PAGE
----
‘It’s time to speak truth to power’ – David Smith hits back at council

15 Oct 2014 @ 5.12 pm
| Opinion, Politics

After council leader James Alexander outed him as outspoken Twitter critic ‘Jack Hamilton’, David Smith resigned from his job at The Retreat.

Here he reveals why he felt it necessary to hide his identity and counters the accusation that he was an online ‘troll’

I have been an outspoken commentator and campaigner on mental health in York for many years. From the appalling waiting lists for talking therapies to inappropriate police detention and the closure of vital services I have not been afraid to share my thoughts and challenge injustice.

Much of this was as a public figure but what about when I discovered deeper problems – a lack of accountability, conflicts of interest and political point scoring being used as an excuse for cutting basic services?

Those important issues fell outside of my public role so after considering the alternatives, I decided that although not my favoured approach, the only way I could speak out whilst protecting the charity I worked for was to use a common technique and have a pseudonym.

The comments I made as ‘Jack Hamilton’ have been labelled offensive, abusive and discriminatory by council leader James Alexander and his Cabinet member Cllr Dafydd Williams. This is categorically untrue.

It is only my different viewpoint that led to me, like other commentators, being labelled abusive simply because I asked challenging questions.

Repeatedly, I asked why things were done a certain way, how decisions were reached, who was responsible. The response was silence.

I questioned the ability of our civic leaders, public officers paid at our expense, to develop solutions and work in the best interest of their residents. The response was again silence.

When I mistakenly posted a selfie from the wrong Twitter account recently, did James Alexander or Dafydd Williams call me to discuss their concerns? No.

They asked the council’s chief executive, Kersten England, in a role which should be politically neutral, to phone my boss despite knowing she was out of the country on holiday to “make her aware of the situation”.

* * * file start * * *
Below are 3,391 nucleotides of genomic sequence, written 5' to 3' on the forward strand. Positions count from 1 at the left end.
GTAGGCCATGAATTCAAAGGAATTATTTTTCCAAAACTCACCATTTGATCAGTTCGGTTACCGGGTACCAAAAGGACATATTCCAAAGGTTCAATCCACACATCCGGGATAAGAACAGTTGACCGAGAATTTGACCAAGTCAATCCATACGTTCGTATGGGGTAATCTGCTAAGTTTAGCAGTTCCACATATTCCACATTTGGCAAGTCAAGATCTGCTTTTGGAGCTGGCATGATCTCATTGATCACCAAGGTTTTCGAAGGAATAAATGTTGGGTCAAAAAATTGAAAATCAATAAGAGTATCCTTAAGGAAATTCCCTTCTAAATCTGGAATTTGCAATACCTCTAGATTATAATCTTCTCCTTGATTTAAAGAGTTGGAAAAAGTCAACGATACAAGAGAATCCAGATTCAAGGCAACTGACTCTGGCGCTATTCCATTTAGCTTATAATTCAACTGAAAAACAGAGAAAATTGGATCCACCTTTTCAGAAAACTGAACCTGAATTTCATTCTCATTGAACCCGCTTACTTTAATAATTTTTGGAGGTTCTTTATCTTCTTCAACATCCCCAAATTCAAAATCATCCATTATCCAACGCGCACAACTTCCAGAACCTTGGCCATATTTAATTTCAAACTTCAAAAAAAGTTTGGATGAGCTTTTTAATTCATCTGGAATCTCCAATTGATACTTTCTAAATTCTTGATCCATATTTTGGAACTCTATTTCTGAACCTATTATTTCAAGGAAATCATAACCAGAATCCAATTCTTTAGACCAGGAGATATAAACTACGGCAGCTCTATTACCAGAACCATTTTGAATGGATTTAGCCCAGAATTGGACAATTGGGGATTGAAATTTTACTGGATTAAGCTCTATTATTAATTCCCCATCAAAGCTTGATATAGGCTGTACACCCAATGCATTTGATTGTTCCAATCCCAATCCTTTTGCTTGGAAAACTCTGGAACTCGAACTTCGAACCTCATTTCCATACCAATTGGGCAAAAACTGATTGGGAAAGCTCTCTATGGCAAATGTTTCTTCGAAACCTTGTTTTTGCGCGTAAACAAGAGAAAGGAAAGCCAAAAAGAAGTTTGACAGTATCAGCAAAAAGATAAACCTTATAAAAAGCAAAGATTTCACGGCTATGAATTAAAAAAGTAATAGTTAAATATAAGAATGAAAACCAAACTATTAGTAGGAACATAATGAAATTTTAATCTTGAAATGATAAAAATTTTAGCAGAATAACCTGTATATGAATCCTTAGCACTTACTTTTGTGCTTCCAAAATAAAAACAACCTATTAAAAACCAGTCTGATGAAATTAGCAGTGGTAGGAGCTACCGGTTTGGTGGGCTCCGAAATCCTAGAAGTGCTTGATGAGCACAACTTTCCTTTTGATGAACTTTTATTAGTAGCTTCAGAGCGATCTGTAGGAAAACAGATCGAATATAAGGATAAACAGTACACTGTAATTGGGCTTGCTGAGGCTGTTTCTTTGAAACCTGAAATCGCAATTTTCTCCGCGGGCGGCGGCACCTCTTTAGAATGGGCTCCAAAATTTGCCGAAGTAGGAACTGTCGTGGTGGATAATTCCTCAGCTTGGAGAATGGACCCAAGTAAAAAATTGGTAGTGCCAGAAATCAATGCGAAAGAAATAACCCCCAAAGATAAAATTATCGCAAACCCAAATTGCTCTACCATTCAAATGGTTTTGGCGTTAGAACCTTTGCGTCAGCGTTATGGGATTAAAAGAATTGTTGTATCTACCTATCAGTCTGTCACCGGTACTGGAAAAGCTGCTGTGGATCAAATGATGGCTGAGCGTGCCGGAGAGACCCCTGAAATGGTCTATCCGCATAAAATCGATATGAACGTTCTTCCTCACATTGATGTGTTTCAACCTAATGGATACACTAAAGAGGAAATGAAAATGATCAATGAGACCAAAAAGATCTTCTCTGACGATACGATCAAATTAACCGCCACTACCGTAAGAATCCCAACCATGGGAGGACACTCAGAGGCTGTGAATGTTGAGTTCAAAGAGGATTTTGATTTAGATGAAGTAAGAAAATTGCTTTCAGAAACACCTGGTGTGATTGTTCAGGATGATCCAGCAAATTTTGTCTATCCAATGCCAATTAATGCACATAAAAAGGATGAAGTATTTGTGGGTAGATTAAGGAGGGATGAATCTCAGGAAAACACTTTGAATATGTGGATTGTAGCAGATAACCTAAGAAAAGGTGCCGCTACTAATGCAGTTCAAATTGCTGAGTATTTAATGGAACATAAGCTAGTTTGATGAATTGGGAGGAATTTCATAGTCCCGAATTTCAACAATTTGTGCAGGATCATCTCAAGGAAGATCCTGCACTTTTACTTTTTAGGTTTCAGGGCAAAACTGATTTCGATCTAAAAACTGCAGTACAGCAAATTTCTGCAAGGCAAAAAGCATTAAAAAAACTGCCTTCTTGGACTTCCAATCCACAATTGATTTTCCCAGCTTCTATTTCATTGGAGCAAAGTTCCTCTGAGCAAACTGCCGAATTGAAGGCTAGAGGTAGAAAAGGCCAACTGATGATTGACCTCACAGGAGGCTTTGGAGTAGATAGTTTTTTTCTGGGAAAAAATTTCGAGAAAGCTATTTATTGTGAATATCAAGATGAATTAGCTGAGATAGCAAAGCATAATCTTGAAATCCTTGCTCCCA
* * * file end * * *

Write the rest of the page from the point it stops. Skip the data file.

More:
They then not only contacted my employer but also all of the individual trustees of the charity I worked for, the press, the charity commission and numerous other third parties to complain of abuse, discrimination and “trolling”.

Messages of support

They didn’t simply complain as politicians either; they complained on behalf of City of York Council. Cllr Williams went even further by deliberately pointing out that he is also a Justice of the Peace.

They explicitly told The Retreat its relationship with City of York Council was damaged and they wouldn’t be able to work with the charity whilst I was employed there.

York Human Rights Festival

‘In 2012, with the full support of CYC and council leader James Alexander, Cllr Sonja Crisp, City of York Council’s cabinet member for leisure, culture and tourism, said: “The Human Rights City project aspires to promote a community where institutions, organisations, businesses and individuals can debate, learn, understand, embrace and apply human rights principles to their daily lives.”’

Freedom of Expression
“Everyone has the right to freedom of expression. This right shall include the freedom to hold opinions and to receive and impart information and ideas without interference by public authorities…”
European Convention on Human Rights, Article 10

I understand they also used city council resources to compile a dossier of “evidence” and sent that to my employer too.

My position was made untenable and it was clear the only way I could protect the charity I love from deliberate harm was to resign.

The response to my resignation has been overwhelming. Colleagues, friends, people I’ve never even met before have inundated me with messages of support.

These are what kept me strong through the difficult times and I cannot even begin to express my gratitude.

Since resigning I have been offered new opportunities and the prospect to speaking out more vocally is increasingly appealing. I started working in the charity sector 20 years ago to fight injustice and if recent events have taught me anything it’s that the fight is far from over.

Having avoided politics in the past maybe now is the time to stand up, speak truth to power and do whatever is needed to make sure we residents are no longer patronised, bullied or ignored.